Table 3 Risk factors for SOS/VOD

How to treat

Some authors have reported on the use of high dose of methylprednisolone for SOS/VOD treatment. A prospective trial evaluated its administration at 0.5 mg/kg every 12 h during 7 days in 48 patients with SOS/VOD after allo-HCT, including 31% of patients with multiorgan failure (MOF) [23]. Thirty (63%) patients responded with a 50% or higher reduction in total serum bilirubin after 10 days of treatment. Fifty-eight percent of patients were alive at day +100 post allo-HCT. A second study retrospectively evaluated the use of methylprednisolone at 500 mg/m2 every 12 h for six doses in nine pediatric patients (including eight with MOF) [24]. Six responded to the treatment (≥50% reduction in bilirubin level after 10 days of treatment), but four of them also received treatment with DF. The same group subsequently reported the outcome of 15 additional HCT pediatric patients with SOS and treated with a combination high-dose prednisone and DF [25]. SOS/VOD complete resolution rate was 67%, with 73% of patients alive at day +100. Overall, data are scarce and difficult to interpret, mainly retrospective and single center, with no dose defined. We therefore recommend against the use of methylprednisolone alone as a prolonged primary treatment of SOS/VOD, especially given the risk of infectious complications associated with high-dose corticosteroids.

DF is the only agent with proven efficacy for the treatment of severe/very severe SOS/VOD. DF is a polydisperse oligonucleotide with antithrombotic, anti-ischemic, and anti-inflammatory activity at the level of the microvasculature [1, 26]. Although its precise mechanism of action in SOS/VOD remains an area of active investigation, it involves two distinct elements: the protection of endothelial cells and restoration of the thrombotic-fibrinolytic balance [1]. Over the past decade, multiple studies have evaluated the use of DF for SOS/VOD treatment (Table 4). A pivotal multicenter phase III trial assessed the effect of a 25 mg/kg/day dose in 102 patients (median age 21 years, range 0–72) with severe SOS/VOD [27]. For ethical reasons, a randomization with placebo or supportive care was not possible. Therefore, a historical control group (n = 32) was used in this trial. Therefore, a contemporaneous and rigorously defined historical control group was used in this trial (n = 32), using a novel methodology screening almost 7000 sequential patients. Treatment with DF was associated with a significantly higher CR rate (24 vs. 9%, p = 0.013) and day +100 OS (38 vs. 25%, p = 0.034). No differences in adverse event incidence were reported between the two groups, including for hemorrhagic toxicity (65 vs. 69%).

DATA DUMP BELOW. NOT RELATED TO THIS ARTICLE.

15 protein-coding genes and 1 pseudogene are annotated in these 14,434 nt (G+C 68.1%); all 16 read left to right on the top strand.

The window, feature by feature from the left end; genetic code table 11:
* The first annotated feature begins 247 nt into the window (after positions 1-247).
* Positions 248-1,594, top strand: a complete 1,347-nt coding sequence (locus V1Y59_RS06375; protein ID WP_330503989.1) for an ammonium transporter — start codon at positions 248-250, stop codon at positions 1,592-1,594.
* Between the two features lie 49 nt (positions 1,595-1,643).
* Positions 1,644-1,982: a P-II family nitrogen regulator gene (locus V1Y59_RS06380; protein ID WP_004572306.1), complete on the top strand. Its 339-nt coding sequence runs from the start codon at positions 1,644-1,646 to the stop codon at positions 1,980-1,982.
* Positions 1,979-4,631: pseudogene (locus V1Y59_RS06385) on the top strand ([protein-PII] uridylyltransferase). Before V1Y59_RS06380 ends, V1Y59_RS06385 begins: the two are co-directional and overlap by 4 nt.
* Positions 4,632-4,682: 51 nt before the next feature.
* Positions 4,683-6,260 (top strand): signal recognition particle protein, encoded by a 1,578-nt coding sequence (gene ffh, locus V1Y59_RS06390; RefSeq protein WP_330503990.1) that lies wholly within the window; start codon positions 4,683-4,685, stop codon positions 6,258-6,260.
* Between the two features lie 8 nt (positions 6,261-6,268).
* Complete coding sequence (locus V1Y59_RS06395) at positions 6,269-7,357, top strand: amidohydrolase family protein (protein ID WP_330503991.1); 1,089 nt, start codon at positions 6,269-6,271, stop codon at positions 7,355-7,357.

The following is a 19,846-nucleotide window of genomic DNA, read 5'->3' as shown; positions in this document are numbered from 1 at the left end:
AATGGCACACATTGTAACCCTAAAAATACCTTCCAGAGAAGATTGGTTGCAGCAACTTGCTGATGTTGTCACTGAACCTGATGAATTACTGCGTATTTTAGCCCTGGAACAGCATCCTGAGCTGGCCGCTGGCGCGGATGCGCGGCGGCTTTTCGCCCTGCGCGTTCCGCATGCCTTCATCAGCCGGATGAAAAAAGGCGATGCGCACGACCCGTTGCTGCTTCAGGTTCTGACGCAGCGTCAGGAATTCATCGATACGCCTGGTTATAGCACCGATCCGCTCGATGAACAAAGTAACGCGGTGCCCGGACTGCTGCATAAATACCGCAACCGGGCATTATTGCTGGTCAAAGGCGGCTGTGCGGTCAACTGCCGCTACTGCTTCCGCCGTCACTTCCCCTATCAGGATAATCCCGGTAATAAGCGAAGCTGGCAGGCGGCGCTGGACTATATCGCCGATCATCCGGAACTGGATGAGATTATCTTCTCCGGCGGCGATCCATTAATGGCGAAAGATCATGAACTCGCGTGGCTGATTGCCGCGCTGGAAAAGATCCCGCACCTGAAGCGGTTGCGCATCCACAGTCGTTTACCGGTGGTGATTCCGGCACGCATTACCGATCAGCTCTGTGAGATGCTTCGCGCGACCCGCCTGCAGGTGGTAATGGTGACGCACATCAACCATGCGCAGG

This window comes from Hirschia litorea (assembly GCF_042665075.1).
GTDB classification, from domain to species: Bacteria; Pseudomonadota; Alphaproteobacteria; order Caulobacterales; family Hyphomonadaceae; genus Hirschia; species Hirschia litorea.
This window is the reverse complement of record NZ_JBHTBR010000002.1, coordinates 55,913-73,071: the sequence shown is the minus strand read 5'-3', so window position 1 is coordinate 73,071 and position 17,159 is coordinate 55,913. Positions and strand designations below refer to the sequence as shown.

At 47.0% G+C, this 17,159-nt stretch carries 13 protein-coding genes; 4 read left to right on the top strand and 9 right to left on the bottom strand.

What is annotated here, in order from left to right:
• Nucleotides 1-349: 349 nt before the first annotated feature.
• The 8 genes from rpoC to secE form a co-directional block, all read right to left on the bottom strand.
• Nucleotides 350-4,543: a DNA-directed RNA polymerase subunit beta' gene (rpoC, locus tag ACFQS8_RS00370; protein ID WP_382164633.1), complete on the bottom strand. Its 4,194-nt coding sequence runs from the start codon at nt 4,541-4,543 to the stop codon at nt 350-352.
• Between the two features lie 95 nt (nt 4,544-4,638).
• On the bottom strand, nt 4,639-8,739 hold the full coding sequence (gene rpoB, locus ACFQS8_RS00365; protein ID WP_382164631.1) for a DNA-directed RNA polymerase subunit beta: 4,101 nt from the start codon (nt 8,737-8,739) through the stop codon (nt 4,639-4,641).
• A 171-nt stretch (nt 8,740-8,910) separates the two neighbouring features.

Table 4 Main studies on defibrotide in SOS/VOD